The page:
Nitrates in Stressed Crops

The number one issue when thinking about when harvesting stressed crops for feed is NITRATES! When growing conditions are normal, nitrates are not a bad thing. They are the building blocks for proteins. They are absorbed by the roots and sent to the leaves where the suns’ energy (photosynthesis) turns them into proteins. However, when growing conditions are disrupted (ex, frost, drought, hail, extended cloudy periods) excess nitrate levels can accumulate. Nitrates can also accumulate in crops that are grown in soils with high levels of nitrogen fertilizer. This is typically a case in the mid-growing season when N levels have not been depleted by crop growth, or late in the season if crop growth has been delayed by cool temperatures or dry conditions. This year, we might see nitrate issues as a result of the excessively dry conditions and/or in crops with delayed growth and excess levels of N left over in the soil. After an extended dry period, moisture along with warm temperatures are needed to resume growth and convert built up nitrates into protein (>22°C is optimum). As fall temperatures drop to 10°C, growth will continue to slow and nitrates may continue to accumulate.

Since nitrate levels do not dissipate during the hay curing process, options are to wait a few days to see if temperature improves enough for growth to resume, or to cut and ensile the forage, which may reduce nitrate concentrations by 40 to 50%However, always test before you harvest your feed, because a 50% reduction in nitrates may not be safe enough to feed if original levels were extremely high. 

Some plants are more likely to accumulate nitrates, including Canada thistle, pigweed, lambsquarter, kochia, wild sunflower, smart weed, Russian thistle, oats, barley, millet, corn and sorghum-sudangrass. Perennial forages such as brome grass and alfalfa are not normally high in nitrates, but should be monitored if you planning on cutting immediately after a fall frost. Younger plants, and especially annual plants, tend to contain higher nitrate levels, but harsh growing conditions such as drought, frost and high levels of soil nitrates can lead to potential problems in all plants, including more mature plants and perennial forages. For that reason, it is always important to test all feeds after poor growing conditions. Concentrations tend to be highest in the stems, then leaves, then grain.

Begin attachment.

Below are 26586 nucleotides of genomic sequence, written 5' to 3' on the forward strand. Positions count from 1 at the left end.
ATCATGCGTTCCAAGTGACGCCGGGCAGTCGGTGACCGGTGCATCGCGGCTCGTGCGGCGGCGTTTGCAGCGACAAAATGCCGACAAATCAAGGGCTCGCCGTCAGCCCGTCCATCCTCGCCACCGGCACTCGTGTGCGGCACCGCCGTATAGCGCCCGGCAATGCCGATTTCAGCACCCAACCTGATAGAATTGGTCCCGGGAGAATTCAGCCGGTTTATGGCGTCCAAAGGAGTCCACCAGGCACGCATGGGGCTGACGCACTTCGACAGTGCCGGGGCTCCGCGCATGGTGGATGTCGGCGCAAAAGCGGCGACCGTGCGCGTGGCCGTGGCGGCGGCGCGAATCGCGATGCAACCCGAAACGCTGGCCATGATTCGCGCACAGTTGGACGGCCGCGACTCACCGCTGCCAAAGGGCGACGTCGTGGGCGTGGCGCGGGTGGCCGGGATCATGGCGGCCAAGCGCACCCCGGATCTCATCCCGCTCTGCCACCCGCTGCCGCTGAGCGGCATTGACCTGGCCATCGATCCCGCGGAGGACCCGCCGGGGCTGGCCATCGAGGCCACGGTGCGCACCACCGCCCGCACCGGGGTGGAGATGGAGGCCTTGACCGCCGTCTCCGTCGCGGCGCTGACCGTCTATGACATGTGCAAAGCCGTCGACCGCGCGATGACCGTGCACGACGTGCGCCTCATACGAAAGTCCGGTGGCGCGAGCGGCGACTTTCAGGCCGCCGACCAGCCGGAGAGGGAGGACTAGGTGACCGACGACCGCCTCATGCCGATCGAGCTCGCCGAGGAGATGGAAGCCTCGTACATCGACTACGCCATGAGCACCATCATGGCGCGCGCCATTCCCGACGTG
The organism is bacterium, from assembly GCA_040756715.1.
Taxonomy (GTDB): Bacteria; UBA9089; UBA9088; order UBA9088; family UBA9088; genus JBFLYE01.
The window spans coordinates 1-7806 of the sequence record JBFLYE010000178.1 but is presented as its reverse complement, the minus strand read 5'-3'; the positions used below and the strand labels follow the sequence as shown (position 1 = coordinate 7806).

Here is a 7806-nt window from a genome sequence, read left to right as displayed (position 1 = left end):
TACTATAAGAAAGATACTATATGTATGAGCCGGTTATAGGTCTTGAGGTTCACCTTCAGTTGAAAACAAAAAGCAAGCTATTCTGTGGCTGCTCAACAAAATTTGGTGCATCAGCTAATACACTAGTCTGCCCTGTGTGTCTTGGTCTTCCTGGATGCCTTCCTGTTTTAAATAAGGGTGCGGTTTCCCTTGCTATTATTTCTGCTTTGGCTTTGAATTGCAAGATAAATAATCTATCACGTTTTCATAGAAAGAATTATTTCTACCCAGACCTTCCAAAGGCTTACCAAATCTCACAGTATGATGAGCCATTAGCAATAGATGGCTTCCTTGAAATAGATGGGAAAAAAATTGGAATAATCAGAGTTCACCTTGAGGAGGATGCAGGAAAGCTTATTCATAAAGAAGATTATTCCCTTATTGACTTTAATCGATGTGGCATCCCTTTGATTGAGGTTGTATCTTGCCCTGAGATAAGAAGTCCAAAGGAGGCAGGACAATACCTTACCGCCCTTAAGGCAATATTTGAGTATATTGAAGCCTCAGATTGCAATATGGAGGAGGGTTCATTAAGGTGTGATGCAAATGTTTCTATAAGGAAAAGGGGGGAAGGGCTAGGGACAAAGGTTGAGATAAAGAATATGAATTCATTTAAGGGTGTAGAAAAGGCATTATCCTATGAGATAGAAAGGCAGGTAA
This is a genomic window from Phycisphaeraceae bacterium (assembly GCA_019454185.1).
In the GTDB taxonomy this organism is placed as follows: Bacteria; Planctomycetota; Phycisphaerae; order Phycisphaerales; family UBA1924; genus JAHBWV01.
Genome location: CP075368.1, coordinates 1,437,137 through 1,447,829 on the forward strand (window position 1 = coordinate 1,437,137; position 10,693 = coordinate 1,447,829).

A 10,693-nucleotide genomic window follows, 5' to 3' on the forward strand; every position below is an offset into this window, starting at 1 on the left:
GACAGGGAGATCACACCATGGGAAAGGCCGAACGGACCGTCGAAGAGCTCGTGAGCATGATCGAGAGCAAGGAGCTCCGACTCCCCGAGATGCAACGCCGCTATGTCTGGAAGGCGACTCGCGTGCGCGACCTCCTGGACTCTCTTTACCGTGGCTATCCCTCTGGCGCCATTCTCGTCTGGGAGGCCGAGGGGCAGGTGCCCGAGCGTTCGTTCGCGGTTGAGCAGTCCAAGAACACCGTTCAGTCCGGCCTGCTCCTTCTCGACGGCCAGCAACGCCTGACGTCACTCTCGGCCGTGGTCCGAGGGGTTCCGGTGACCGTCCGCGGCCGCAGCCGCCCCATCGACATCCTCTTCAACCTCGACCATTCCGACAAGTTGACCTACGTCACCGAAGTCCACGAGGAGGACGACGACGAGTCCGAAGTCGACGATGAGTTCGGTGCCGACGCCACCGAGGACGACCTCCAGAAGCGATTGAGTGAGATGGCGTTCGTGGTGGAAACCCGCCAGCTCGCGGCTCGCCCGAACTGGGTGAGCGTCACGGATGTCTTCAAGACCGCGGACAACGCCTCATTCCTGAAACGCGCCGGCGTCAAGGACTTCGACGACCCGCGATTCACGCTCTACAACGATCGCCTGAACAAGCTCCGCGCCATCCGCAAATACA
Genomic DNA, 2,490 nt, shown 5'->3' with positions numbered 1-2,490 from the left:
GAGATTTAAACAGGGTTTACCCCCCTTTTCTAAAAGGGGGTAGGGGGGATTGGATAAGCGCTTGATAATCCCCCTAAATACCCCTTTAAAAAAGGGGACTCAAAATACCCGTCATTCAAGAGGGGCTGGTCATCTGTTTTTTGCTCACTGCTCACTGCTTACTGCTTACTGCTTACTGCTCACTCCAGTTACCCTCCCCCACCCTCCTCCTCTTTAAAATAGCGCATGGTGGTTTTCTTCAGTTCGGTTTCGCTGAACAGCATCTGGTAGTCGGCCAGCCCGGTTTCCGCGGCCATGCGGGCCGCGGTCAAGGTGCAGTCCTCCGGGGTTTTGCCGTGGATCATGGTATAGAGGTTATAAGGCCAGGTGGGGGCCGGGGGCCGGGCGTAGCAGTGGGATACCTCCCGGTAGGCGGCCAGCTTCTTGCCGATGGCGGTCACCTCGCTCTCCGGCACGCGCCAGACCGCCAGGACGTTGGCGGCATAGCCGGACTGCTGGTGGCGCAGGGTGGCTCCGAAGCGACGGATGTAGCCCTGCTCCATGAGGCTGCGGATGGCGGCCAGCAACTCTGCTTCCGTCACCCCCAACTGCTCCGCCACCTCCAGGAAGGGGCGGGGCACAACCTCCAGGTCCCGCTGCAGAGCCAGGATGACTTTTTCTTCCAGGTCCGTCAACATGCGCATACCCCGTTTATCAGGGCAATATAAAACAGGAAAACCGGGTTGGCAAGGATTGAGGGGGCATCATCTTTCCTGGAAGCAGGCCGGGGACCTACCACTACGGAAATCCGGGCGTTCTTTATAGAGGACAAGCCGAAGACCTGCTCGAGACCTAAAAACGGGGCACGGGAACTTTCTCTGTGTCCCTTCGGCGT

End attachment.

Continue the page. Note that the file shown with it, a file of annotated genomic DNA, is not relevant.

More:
Some MAFRI GO offices carry small acid test kits which provide a simple "yes" or "no" answer of whether or not nitrates are present. If you’ve determined that nitrates are there, it is recommended that you wait to cut, or if you’ve already cut, have the sample sent of to a lab to determine the exact amount. With an exact level of nitrates determined, your Manitoba Agriculture, Food and Rural Initiatives Livestock Specialist can help you develop a safe ration to blend-off the high nitrate feed.

For further information, contact your GO representative.